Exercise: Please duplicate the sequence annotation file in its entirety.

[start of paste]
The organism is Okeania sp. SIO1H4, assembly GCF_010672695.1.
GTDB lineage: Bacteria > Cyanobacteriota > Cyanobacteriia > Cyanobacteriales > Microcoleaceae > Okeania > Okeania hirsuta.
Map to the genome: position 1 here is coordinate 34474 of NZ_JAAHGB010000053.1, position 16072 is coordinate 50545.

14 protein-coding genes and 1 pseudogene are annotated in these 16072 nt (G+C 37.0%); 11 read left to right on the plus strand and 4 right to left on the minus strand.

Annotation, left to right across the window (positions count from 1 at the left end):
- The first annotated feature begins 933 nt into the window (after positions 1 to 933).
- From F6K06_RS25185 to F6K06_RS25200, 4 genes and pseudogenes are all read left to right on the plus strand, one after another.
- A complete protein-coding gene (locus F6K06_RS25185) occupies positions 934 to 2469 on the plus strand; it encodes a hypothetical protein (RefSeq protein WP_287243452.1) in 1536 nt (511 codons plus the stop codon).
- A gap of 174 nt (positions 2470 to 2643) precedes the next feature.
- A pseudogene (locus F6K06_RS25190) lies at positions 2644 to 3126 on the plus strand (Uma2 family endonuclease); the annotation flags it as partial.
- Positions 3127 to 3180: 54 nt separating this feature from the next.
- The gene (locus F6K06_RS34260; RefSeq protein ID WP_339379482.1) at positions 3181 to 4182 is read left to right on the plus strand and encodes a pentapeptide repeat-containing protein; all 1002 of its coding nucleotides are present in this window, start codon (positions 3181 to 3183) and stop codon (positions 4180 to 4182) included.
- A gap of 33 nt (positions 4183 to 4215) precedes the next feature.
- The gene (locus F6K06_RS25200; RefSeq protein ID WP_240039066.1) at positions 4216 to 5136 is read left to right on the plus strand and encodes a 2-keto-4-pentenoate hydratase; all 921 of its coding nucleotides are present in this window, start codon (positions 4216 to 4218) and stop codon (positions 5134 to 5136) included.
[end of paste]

The organism is Okeania sp. SIO1H4, assembly GCF_010672695.1.
GTDB lineage: Bacteria > Cyanobacteriota > Cyanobacteriia > Cyanobacteriales > Microcoleaceae > Okeania > Okeania hirsuta.
Map to the genome: position 1 here is coordinate 34474 of NZ_JAAHGB010000053.1, position 16072 is coordinate 50545.

14 protein-coding genes and 1 pseudogene are annotated in these 16072 nt (G+C 37.0%); 11 read left to right on the plus strand and 4 right to left on the minus strand.

Annotation, left to right across the window (positions count from 1 at the left end):
- The first annotated feature begins 933 nt into the window (after positions 1 to 933).
- From F6K06_RS25185 to F6K06_RS25200, 4 genes and pseudogenes are all read left to right on the plus strand, one after another.
- A complete protein-coding gene (locus F6K06_RS25185) occupies positions 934 to 2469 on the plus strand; it encodes a hypothetical protein (RefSeq protein WP_287243452.1) in 1536 nt (511 codons plus the stop codon).
- A gap of 174 nt (positions 2470 to 2643) precedes the next feature.
- A pseudogene (locus F6K06_RS25190) lies at positions 2644 to 3126 on the plus strand (Uma2 family endonuclease); the annotation flags it as partial.
- Positions 3127 to 3180: 54 nt separating this feature from the next.
- The gene (locus F6K06_RS34260; RefSeq protein ID WP_339379482.1) at positions 3181 to 4182 is read left to right on the plus strand and encodes a pentapeptide repeat-containing protein; all 1002 of its coding nucleotides are present in this window, start codon (positions 3181 to 3183) and stop codon (positions 4180 to 4182) included.
- A gap of 33 nt (positions 4183 to 4215) precedes the next feature.
- The gene (locus F6K06_RS25200; RefSeq protein ID WP_240039066.1) at positions 4216 to 5136 is read left to right on the plus strand and encodes a 2-keto-4-pentenoate hydratase; all 921 of its coding nucleotides are present in this window, start codon (positions 4216 to 4218) and stop codon (positions 5134 to 5136) included.